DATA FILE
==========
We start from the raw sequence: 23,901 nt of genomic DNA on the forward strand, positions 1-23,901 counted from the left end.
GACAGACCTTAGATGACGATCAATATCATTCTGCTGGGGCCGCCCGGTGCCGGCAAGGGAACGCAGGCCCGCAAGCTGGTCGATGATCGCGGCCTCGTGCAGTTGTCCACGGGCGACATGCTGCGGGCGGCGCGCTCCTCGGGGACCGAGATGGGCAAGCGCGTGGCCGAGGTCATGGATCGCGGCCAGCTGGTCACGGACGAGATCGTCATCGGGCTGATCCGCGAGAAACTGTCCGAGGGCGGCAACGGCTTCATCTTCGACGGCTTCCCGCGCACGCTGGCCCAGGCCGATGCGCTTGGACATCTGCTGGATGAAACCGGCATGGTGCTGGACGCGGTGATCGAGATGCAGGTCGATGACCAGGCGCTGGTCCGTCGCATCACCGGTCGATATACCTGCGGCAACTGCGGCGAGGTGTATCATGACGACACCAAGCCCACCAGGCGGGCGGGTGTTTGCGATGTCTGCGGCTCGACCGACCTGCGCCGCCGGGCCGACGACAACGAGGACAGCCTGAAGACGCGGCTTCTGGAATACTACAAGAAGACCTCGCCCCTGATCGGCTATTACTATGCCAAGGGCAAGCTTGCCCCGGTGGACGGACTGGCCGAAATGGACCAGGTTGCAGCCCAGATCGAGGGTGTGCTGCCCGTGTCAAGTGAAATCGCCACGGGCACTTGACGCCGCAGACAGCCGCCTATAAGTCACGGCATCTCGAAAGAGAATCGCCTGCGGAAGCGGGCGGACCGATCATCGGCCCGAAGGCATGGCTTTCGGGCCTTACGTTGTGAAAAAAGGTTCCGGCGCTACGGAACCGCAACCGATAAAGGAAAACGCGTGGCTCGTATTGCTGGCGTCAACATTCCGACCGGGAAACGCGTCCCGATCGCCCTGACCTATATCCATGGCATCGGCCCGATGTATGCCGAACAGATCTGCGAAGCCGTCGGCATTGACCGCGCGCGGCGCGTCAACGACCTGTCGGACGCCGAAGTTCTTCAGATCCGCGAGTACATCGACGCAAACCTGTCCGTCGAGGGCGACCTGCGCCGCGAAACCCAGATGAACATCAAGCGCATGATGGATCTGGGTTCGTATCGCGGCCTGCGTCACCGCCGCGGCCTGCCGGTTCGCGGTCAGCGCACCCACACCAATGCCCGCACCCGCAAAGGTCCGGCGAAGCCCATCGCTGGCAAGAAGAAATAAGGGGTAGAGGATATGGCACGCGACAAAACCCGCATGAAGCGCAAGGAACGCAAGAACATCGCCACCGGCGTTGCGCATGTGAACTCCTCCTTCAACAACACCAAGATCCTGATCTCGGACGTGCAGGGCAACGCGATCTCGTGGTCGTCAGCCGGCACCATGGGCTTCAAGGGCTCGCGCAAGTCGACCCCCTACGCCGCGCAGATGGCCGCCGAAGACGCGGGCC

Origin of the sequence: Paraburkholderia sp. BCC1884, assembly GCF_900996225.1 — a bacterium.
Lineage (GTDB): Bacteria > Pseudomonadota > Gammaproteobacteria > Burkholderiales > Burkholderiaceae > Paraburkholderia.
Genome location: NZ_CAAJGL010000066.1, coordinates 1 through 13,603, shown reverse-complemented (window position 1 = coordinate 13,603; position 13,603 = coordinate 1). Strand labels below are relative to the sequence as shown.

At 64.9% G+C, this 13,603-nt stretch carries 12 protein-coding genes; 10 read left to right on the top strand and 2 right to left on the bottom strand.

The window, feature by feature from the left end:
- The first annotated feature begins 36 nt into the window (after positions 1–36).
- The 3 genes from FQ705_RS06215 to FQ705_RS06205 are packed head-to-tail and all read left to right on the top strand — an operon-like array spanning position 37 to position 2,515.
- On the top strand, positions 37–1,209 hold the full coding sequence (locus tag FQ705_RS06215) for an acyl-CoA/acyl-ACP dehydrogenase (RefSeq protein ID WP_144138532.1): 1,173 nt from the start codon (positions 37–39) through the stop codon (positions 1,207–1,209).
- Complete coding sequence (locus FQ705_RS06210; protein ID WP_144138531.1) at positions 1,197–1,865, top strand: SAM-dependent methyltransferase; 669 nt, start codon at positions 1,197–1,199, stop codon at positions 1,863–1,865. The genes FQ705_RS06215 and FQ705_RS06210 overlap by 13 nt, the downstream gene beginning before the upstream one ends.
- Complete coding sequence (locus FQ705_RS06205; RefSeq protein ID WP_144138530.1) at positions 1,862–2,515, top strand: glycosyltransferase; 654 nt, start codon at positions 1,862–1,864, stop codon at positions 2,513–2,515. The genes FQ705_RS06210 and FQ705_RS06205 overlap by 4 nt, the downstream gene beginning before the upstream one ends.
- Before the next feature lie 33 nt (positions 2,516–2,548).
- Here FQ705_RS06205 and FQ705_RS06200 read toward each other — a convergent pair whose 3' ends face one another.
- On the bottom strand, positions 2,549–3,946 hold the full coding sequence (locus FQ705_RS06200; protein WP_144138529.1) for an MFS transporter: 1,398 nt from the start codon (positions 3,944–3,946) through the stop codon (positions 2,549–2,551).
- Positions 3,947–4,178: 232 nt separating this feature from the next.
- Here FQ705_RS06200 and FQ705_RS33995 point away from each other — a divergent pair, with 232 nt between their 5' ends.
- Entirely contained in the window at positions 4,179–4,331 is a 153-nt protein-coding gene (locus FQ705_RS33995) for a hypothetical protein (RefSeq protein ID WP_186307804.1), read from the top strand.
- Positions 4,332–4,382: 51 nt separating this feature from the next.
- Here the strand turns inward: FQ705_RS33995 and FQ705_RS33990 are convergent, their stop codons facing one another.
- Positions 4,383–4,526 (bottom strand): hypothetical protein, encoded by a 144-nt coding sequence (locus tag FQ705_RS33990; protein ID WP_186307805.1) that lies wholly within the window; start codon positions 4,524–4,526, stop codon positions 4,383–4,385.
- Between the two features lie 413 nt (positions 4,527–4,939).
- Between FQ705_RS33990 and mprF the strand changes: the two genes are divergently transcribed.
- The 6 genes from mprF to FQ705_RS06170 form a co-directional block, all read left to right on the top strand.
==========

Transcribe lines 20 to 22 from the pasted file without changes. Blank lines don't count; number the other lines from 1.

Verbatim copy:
- Here the strand turns inward: FQ705_RS33995 and FQ705_RS33990 are convergent, their stop codons facing one another.
- Positions 4,383–4,526 (bottom strand): hypothetical protein, encoded by a 144-nt coding sequence (locus tag FQ705_RS33990; protein ID WP_186307805.1) that lies wholly within the window; start codon positions 4,524–4,526, stop codon positions 4,383–4,385.
- Between the two features lie 413 nt (positions 4,527–4,939).